The debate over the Republican replacement for Obamacare is raging in the House and Senate with relatively minimal input from Democrats. The fate of the bill will end up being determined by whether or not the coterie of conservative Republicans who think the bill is too generous in helping people buy health insurance can come to agreement with the moderate ones who balk at taking health care away from millions of their constituents. So, what are the Democrats supposed to do?
Admittedly without control of the House or the Senate, they can't do much to affect the bill being negotiated by Republicans. However, standing on the sidelines and bashing it may not be enough.
And that is why Democrats should be getting ahead of Republicans on this issue.
They should put forward their own Obamacare "replacement" bill, and highlight that they actually could solve many of the problems with the Republicans' one. The Republican bill is stymied by a desire to simultaneously provide more and better coverage (as President Trump promised repeatedly) and their desire to limit the government's role and cut taxes on top earners. Perhaps some version of this is possible, but the upheaval that dismantling people's access to health care causes probably makes it politically unviable — which is why Trumpcare has gotten attacked from all sides.
Many of Obamacare's problems could likely be solved by increasing the subsidies on people buying plans on the individual market, extending them upwards to many in the middle class, and making them more generous for poorer people. This would create greater incentives for people (including the young, healthy people who enrolled in Obamacare at rates too low to stabilize the program) to sign up for the individual market.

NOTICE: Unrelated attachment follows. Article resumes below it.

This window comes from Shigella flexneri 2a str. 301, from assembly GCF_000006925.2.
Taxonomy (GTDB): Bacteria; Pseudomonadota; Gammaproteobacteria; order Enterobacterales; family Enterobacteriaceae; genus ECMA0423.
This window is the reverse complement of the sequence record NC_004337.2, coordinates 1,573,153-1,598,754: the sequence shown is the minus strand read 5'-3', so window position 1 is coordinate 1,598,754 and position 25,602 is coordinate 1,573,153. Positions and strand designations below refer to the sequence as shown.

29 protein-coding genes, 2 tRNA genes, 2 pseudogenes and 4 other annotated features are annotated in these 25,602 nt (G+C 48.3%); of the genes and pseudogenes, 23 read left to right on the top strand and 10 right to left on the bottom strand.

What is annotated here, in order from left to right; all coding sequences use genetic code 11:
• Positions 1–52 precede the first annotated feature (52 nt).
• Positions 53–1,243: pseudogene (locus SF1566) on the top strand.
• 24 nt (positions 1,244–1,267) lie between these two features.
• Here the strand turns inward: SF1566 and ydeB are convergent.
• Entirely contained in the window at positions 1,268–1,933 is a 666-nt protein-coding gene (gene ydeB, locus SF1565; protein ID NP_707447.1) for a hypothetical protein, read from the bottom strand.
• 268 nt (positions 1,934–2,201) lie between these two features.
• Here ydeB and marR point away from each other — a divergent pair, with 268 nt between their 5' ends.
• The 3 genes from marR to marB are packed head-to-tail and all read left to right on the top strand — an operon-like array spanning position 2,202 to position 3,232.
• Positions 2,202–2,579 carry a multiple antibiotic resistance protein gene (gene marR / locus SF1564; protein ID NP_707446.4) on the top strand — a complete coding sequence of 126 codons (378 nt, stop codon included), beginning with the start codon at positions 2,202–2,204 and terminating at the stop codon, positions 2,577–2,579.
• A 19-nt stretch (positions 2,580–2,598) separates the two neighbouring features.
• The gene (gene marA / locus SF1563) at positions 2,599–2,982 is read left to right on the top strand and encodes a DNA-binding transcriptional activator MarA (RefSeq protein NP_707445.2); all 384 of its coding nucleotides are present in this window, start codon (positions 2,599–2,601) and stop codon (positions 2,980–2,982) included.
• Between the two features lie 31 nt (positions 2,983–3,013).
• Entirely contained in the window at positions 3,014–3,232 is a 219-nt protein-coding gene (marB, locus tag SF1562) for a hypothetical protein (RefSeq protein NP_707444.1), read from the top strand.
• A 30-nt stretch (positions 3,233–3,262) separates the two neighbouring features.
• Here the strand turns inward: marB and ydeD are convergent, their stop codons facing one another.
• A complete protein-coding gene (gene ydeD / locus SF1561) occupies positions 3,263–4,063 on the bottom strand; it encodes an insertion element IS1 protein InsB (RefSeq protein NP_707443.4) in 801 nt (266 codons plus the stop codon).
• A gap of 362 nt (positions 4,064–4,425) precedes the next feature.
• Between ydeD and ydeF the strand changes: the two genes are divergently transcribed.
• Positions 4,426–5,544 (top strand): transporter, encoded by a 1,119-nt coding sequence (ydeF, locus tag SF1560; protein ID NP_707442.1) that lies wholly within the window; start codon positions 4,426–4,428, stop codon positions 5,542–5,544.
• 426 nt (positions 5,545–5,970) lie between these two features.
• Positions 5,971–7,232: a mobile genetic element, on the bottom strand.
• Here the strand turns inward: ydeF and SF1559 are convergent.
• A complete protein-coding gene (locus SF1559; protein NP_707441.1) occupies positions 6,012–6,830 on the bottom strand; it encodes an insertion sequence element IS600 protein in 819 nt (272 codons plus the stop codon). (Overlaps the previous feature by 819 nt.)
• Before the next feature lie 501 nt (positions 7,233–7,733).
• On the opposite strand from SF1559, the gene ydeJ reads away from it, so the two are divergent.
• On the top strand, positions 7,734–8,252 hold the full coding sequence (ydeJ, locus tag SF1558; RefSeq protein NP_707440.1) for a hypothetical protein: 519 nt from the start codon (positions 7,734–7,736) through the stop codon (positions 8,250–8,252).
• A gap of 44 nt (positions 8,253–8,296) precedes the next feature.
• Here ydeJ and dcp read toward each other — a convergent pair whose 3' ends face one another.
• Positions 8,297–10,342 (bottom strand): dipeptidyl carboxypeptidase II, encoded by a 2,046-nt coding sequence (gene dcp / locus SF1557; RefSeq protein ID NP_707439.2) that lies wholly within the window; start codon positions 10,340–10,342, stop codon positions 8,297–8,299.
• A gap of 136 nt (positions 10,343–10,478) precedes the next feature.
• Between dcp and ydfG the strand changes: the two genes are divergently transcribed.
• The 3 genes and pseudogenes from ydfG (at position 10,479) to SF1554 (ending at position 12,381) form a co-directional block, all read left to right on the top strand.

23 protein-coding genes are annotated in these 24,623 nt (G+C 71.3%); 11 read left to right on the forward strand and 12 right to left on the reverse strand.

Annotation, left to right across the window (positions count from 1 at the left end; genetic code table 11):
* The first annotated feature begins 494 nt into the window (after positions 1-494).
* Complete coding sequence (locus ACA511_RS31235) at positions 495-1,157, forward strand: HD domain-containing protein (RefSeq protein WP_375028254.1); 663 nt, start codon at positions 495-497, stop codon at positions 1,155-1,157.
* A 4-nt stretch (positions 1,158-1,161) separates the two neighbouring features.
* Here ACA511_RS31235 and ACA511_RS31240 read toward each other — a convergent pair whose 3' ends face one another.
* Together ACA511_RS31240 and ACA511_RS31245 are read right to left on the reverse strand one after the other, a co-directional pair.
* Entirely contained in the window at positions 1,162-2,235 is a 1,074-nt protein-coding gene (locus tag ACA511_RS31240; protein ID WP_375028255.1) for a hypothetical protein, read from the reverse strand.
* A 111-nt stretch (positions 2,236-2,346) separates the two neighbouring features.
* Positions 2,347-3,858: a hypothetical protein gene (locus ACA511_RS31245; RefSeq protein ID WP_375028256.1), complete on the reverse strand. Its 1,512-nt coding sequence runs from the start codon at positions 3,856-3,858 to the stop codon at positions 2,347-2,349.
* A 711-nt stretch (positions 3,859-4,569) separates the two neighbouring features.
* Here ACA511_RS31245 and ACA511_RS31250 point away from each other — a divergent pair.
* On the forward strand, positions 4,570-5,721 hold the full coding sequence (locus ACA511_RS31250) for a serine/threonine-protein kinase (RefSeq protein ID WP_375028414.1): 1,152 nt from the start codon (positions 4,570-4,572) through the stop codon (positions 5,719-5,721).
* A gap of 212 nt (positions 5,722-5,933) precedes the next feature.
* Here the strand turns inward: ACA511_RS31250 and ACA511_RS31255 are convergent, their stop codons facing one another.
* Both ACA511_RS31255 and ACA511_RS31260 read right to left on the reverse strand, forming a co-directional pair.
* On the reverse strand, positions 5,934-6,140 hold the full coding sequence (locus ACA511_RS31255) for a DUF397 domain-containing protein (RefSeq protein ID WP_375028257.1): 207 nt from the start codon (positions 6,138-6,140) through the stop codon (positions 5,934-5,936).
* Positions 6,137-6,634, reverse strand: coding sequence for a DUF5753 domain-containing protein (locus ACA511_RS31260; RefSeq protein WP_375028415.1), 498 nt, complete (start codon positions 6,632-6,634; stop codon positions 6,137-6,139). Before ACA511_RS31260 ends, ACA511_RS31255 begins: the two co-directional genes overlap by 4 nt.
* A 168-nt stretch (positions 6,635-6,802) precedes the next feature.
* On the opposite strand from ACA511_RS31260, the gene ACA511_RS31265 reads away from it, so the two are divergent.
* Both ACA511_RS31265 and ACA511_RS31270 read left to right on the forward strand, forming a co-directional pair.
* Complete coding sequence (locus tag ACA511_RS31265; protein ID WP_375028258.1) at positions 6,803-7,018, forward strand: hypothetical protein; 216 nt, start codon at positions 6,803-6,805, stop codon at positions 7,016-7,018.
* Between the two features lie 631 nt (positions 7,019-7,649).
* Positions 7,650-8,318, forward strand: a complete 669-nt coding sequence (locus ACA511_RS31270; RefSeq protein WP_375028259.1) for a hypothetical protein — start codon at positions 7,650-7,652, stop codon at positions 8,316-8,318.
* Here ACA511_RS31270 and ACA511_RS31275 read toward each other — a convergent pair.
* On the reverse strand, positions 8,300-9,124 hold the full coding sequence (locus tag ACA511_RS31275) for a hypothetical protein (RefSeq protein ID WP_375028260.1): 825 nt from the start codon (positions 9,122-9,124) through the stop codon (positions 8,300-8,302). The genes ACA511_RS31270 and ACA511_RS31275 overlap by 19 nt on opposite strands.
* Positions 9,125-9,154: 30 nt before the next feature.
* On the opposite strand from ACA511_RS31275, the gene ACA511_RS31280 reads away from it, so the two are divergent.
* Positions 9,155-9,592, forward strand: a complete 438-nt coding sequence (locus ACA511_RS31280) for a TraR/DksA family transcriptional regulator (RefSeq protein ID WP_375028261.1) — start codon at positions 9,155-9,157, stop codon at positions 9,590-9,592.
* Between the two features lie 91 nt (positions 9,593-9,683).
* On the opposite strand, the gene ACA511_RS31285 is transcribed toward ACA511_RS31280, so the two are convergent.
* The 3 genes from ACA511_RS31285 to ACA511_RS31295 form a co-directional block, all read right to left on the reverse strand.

Democrats could also propose increasing the penalties on people who don't have health insurance. This has long been the most unpopular part of Obamacare, but when compared with the issues with Trumpcare, and the potential Republican replacement that issues a penalty for buying health insurance after a break in coverage, it may look rosier to many Americans.
The Republican plan is still waiting on a score from the Congressional Budget Office. Health policy analysts expect the assessment will find the plan either raise the deficit, cut health insurance from millions, or both. Democrats should use this opportunity to propose a plan that can be scored by the CBO and found to do neither of those things. It's possible that their plan will still have its own political pitfalls — too high taxes or a punishing mandate. But since this hypothetical bill is still impossible to pass anyway in the current climate, why not show Americans what a Democratic alternative would look like?
Of course, there's no way this bill would pass a Republican Congress. However, it gives Democrats some important tools. It allows them to point to specifically what doesn't work about the GOP plan. It would, perhaps most importantly, give Democrats in Congress something to run on: Elect us and we can fix health care. We know how.
And most of all, a Democratic alternative that leads to more and cheaper coverage with a lower deficit would puncture the main argument Paul Ryan is making about why the troubled American Health Care Act needs to pass. At a press conference on Thursday, the speaker said there was no other way to fix the problems Obamacare is having: "It's a binary choice."
For Republicans in Congress, whose main priority for health care is limiting government involvement, not expanding coverage, that may still be true, but for the American people who would prefer to fix Obamacare rather than end it, a viable alternative could make real difference.